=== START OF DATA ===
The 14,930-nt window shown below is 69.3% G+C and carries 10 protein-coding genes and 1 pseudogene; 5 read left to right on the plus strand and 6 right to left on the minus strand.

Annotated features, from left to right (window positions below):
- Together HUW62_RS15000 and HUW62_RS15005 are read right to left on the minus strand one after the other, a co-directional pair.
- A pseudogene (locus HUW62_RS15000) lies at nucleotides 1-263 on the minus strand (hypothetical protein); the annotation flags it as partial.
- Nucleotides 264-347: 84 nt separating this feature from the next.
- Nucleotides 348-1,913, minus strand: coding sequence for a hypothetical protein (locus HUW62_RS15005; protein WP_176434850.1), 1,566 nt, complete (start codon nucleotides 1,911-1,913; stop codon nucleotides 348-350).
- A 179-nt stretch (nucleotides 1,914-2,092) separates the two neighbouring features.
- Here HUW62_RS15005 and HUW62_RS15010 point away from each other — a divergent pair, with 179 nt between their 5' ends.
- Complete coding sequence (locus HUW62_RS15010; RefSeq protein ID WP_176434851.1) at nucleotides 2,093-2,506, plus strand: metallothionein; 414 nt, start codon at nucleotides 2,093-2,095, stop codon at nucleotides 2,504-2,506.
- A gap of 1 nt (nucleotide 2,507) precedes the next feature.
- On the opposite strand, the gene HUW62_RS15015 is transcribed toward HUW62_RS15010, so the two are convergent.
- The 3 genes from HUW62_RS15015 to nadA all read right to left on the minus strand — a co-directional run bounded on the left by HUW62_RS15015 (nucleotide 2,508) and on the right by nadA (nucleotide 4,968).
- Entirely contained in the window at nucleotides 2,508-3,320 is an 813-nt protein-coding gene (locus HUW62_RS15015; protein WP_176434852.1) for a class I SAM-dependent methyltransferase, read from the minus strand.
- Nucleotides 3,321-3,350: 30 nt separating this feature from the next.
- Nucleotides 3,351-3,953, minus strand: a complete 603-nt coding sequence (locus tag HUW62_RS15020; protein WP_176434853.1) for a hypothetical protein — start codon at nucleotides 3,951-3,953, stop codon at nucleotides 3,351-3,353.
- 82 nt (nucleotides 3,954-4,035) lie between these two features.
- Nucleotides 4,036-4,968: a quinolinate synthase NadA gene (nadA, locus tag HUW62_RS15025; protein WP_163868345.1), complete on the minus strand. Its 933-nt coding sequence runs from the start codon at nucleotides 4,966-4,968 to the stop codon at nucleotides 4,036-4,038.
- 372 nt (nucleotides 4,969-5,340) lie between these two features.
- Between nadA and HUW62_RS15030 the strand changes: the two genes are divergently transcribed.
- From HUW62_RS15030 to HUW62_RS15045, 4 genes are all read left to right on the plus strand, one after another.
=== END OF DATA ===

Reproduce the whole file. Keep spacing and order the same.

The 14,930-nt window shown below is 69.3% G+C and carries 10 protein-coding genes and 1 pseudogene; 5 read left to right on the plus strand and 6 right to left on the minus strand.

Annotated features, from left to right (window positions below):
- Together HUW62_RS15000 and HUW62_RS15005 are read right to left on the minus strand one after the other, a co-directional pair.
- A pseudogene (locus HUW62_RS15000) lies at nucleotides 1-263 on the minus strand (hypothetical protein); the annotation flags it as partial.
- Nucleotides 264-347: 84 nt separating this feature from the next.
- Nucleotides 348-1,913, minus strand: coding sequence for a hypothetical protein (locus HUW62_RS15005; protein WP_176434850.1), 1,566 nt, complete (start codon nucleotides 1,911-1,913; stop codon nucleotides 348-350).
- A 179-nt stretch (nucleotides 1,914-2,092) separates the two neighbouring features.
- Here HUW62_RS15005 and HUW62_RS15010 point away from each other — a divergent pair, with 179 nt between their 5' ends.
- Complete coding sequence (locus HUW62_RS15010; RefSeq protein ID WP_176434851.1) at nucleotides 2,093-2,506, plus strand: metallothionein; 414 nt, start codon at nucleotides 2,093-2,095, stop codon at nucleotides 2,504-2,506.
- A gap of 1 nt (nucleotide 2,507) precedes the next feature.
- On the opposite strand, the gene HUW62_RS15015 is transcribed toward HUW62_RS15010, so the two are convergent.
- The 3 genes from HUW62_RS15015 to nadA all read right to left on the minus strand — a co-directional run bounded on the left by HUW62_RS15015 (nucleotide 2,508) and on the right by nadA (nucleotide 4,968).
- Entirely contained in the window at nucleotides 2,508-3,320 is an 813-nt protein-coding gene (locus HUW62_RS15015; protein WP_176434852.1) for a class I SAM-dependent methyltransferase, read from the minus strand.
- Nucleotides 3,321-3,350: 30 nt separating this feature from the next.
- Nucleotides 3,351-3,953, minus strand: a complete 603-nt coding sequence (locus tag HUW62_RS15020; protein WP_176434853.1) for a hypothetical protein — start codon at nucleotides 3,951-3,953, stop codon at nucleotides 3,351-3,353.
- 82 nt (nucleotides 3,954-4,035) lie between these two features.
- Nucleotides 4,036-4,968: a quinolinate synthase NadA gene (nadA, locus tag HUW62_RS15025; protein WP_163868345.1), complete on the minus strand. Its 933-nt coding sequence runs from the start codon at nucleotides 4,966-4,968 to the stop codon at nucleotides 4,036-4,038.
- 372 nt (nucleotides 4,969-5,340) lie between these two features.
- Between nadA and HUW62_RS15030 the strand changes: the two genes are divergently transcribed.
- From HUW62_RS15030 to HUW62_RS15045, 4 genes are all read left to right on the plus strand, one after another.